|Table 3: Comparison of scores obtained for pain response by Wong-Baker Faces Pain Scale|
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The time needed for excavation of caries in the present study was recorded by the observer using a stopwatch (Taksun TS-1809) and noted at the end of caries excavation with each sample tooth. This method provides an objective and accurate way of recording the time scores to evaluate the time needed for caries excavation by the chemomechanical method.,,,,,,, Time needed for caries excavation was noted and scored in seconds to achieve more accurate findings as against in minutes by other authors.,,
As seen in [Table 4], the time needed for caries excavation was observed to be higher in Group II (mean value 412.75 ± 64.33) which involved the use of Carie-Care compared to Group I (mean value 330.33 ± 57.42) for the conventional method. A statistically significant difference (P < 0.01) was seen with the conventional group requiring lesser time for caries excavation. This could be attributed to the multiple applications of the gel required for its enzymatic action to occur over the carious lesion and the use of use of hand instruments when compared to the airotor.,,
The mean value for time needed for caries excavation in the same age group of children using Carisolv was found to be 580.26 s, which was higher than the mean value for caries excavation in the present study using Carie-Care, suggesting this newer chemomechanical agent to have a faster action for caries removal than the earlier agents.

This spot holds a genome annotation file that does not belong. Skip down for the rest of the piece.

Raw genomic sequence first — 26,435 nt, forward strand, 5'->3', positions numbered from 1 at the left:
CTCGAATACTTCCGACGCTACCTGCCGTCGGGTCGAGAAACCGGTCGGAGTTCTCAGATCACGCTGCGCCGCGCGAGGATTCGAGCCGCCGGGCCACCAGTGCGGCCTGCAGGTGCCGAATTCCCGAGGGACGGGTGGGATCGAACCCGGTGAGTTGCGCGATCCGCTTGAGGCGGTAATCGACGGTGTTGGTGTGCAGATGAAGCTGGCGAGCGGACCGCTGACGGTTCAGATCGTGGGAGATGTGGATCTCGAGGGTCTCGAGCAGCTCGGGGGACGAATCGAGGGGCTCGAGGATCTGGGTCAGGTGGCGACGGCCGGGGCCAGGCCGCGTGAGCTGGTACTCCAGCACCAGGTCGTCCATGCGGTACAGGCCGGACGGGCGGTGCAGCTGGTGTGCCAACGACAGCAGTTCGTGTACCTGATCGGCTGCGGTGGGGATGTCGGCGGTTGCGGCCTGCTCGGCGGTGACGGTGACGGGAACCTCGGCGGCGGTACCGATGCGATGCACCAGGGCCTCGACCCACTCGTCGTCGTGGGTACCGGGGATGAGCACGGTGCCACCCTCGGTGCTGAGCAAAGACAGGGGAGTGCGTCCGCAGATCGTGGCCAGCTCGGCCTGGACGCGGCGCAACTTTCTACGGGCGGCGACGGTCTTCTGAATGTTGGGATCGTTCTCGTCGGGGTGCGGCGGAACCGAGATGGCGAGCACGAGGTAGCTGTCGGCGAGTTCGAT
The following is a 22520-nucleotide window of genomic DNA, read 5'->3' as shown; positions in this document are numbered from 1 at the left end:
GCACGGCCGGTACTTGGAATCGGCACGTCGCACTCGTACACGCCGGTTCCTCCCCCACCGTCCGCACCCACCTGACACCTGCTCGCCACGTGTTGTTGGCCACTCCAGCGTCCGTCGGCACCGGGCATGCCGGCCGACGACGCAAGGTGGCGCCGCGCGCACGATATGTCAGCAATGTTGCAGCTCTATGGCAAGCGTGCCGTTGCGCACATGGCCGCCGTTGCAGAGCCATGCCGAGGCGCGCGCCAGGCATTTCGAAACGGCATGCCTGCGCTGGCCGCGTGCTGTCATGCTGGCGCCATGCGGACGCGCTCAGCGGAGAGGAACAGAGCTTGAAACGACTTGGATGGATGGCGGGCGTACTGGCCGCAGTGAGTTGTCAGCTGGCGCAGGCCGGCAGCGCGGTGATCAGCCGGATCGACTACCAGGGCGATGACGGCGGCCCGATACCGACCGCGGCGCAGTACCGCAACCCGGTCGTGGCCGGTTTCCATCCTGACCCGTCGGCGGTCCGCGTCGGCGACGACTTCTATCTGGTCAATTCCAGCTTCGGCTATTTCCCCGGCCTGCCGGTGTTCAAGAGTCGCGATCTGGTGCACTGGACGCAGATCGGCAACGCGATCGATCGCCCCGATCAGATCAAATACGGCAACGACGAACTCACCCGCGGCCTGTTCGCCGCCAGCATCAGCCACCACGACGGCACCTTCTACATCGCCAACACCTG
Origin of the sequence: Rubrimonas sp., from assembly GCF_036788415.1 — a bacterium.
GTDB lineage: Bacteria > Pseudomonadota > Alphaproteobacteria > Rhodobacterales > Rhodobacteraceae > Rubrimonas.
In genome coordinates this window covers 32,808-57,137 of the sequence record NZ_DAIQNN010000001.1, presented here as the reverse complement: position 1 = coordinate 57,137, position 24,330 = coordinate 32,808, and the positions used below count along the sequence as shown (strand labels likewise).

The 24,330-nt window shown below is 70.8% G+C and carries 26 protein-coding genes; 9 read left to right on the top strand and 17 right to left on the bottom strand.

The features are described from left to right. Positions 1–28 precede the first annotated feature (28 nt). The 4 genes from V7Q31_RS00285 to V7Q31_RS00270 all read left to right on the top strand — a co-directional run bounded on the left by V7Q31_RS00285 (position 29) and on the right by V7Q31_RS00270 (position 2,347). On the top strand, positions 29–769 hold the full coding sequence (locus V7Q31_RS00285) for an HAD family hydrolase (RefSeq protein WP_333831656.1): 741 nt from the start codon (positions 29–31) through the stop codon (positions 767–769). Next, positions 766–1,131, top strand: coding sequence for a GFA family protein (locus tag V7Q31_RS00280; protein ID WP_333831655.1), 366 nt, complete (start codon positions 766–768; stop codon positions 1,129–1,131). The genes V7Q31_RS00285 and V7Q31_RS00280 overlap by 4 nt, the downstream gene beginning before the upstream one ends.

The observer assessed the child's physical response and facial expressions to intervene for the need for anesthesia during the procedure for each sample tooth in this study. This was also recorded by other authors for caries excavation using Carie-Care for children belonging to similar age group., It was noted that none of the subjects in this study required the administration of local anesthesia during caries excavation for both the groups. The chemomechanical caries removal method significantly reduced the need for local anesthesia and the additional use of drill during caries excavation in children belonging to the age between 5–9 years as reported in studies conducted by other authors.,, The factors attributing to the lack of need felt for anesthesia other than the age group may be due to the selection of teeth having caries extending only up to the dentin. Inadvertent removal of sound dentin was avoided with the use of Carie-Care due to its proteolytic action exerted only on the infected tissue.
None of the participants in this study showed any signs of gingival irritation or adverse tissue reactions, complaints of foul taste or smell from the gel on application of the chemomechanical agent as reported by earlier studies.,
| Conclusion|| |
It was concluded from the present study that the use of Carie-Care resulted in reduced pain response from the children in the age group of 6–9 years with moderate occlusal caries extending up to dentin in the first permanent molars. Although the time taken for caries excavation was longer than the conventional method, none of the methods required the need for local anesthesia. Thus, Carie-Care can be used as an alternative to the conventional method for caries excavation in children with dental phobia to achieve better cooperation and maintain a positive dental attitude for future treatment.
However, further research needs to be carried out for children with varying age groups and with different presentations of dental caries so as to obtain greater clinical evidence for regular use of Carie-Care (Eco Works Pvt. Ltd.) in pediatric restorative dentistry.
Financial support and sponsorship
Conflicts of interest
There are no conflicts of interest.
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[Figure 1], [Figure 2], [Figure 3], [Figure 4]
[Table 1], [Table 2], [Table 3], [Table 4]